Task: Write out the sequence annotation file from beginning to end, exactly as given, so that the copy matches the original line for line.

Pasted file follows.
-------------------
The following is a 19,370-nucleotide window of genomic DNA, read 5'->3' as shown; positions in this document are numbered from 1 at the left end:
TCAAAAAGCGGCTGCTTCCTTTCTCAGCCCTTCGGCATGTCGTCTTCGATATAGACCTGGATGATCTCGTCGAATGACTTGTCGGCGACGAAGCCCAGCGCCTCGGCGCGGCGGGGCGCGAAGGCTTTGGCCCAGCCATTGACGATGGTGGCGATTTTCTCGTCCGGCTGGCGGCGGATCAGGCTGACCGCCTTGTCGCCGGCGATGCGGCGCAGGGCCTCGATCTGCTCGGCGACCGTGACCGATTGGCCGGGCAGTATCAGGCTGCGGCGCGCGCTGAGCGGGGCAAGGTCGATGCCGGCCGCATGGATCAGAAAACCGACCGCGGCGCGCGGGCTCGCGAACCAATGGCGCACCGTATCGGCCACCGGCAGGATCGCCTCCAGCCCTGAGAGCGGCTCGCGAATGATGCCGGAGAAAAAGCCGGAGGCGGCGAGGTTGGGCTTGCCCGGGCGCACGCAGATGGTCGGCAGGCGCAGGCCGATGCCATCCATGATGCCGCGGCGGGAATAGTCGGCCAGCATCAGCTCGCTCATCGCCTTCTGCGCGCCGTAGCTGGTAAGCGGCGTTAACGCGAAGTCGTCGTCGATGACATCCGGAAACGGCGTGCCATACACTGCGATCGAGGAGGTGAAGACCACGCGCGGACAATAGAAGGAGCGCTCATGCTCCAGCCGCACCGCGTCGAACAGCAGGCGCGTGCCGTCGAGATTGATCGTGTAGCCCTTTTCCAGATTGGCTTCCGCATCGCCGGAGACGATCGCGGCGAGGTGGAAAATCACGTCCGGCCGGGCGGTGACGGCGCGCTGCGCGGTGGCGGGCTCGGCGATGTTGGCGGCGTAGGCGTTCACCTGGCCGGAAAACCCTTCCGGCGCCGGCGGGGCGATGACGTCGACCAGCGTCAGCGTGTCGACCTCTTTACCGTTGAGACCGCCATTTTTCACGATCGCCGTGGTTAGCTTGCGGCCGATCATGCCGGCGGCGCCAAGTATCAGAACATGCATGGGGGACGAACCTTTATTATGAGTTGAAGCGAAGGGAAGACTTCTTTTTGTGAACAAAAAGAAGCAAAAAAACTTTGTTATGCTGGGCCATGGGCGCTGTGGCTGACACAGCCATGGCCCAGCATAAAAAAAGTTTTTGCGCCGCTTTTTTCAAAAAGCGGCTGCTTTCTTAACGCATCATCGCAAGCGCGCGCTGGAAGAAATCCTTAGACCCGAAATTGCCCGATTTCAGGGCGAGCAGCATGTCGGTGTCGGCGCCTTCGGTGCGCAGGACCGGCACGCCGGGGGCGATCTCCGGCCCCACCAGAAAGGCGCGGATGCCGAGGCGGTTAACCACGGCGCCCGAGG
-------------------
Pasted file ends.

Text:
The following is a 19,370-nucleotide window of genomic DNA, read 5'->3' as shown; positions in this document are numbered from 1 at the left end:
TCAAAAAGCGGCTGCTTCCTTTCTCAGCCCTTCGGCATGTCGTCTTCGATATAGACCTGGATGATCTCGTCGAATGACTTGTCGGCGACGAAGCCCAGCGCCTCGGCGCGGCGGGGCGCGAAGGCTTTGGCCCAGCCATTGACGATGGTGGCGATTTTCTCGTCCGGCTGGCGGCGGATCAGGCTGACCGCCTTGTCGCCGGCGATGCGGCGCAGGGCCTCGATCTGCTCGGCGACCGTGACCGATTGGCCGGGCAGTATCAGGCTGCGGCGCGCGCTGAGCGGGGCAAGGTCGATGCCGGCCGCATGGATCAGAAAACCGACCGCGGCGCGCGGGCTCGCGAACCAATGGCGCACCGTATCGGCCACCGGCAGGATCGCCTCCAGCCCTGAGAGCGGCTCGCGAATGATGCCGGAGAAAAAGCCGGAGGCGGCGAGGTTGGGCTTGCCCGGGCGCACGCAGATGGTCGGCAGGCGCAGGCCGATGCCATCCATGATGCCGCGGCGGGAATAGTCGGCCAGCATCAGCTCGCTCATCGCCTTCTGCGCGCCGTAGCTGGTAAGCGGCGTTAACGCGAAGTCGTCGTCGATGACATCCGGAAACGGCGTGCCATACACTGCGATCGAGGAGGTGAAGACCACGCGCGGACAATAGAAGGAGCGCTCATGCTCCAGCCGCACCGCGTCGAACAGCAGGCGCGTGCCGTCGAGATTGATCGTGTAGCCCTTTTCCAGATTGGCTTCCGCATCGCCGGAGACGATCGCGGCGAGGTGGAAAATCACGTCCGGCCGGGCGGTGACGGCGCGCTGCGCGGTGGCGGGCTCGGCGATGTTGGCGGCGTAGGCGTTCACCTGGCCGGAAAACCCTTCCGGCGCCGGCGGGGCGATGACGTCGACCAGCGTCAGCGTGTCGACCTCTTTACCGTTGAGACCGCCATTTTTCACGATCGCCGTGGTTAGCTTGCGGCCGATCATGCCGGCGGCGCCAAGTATCAGAACATGCATGGGGGACGAACCTTTATTATGAGTTGAAGCGAAGGGAAGACTTCTTTTTGTGAACAAAAAGAAGCAAAAAAACTTTGTTATGCTGGGCCATGGGCGCTGTGGCTGACACAGCCATGGCCCAGCATAAAAAAAGTTTTTGCGCCGCTTTTTTCAAAAAGCGGCTGCTTTCTTAACGCATCATCGCAAGCGCGCGCTGGAAGAAATCCTTAGACCCGAAATTGCCCGATTTCAGGGCGAGCAGCATGTCGGTGTCGGCGCCTTCGGTGCGCAGGACCGGCACGCCGGGGGCGATCTCCGGCCCCACCAGAAAGGCGCGGATGCCGAGGCGGTTAACCACGGCGCCCGAGG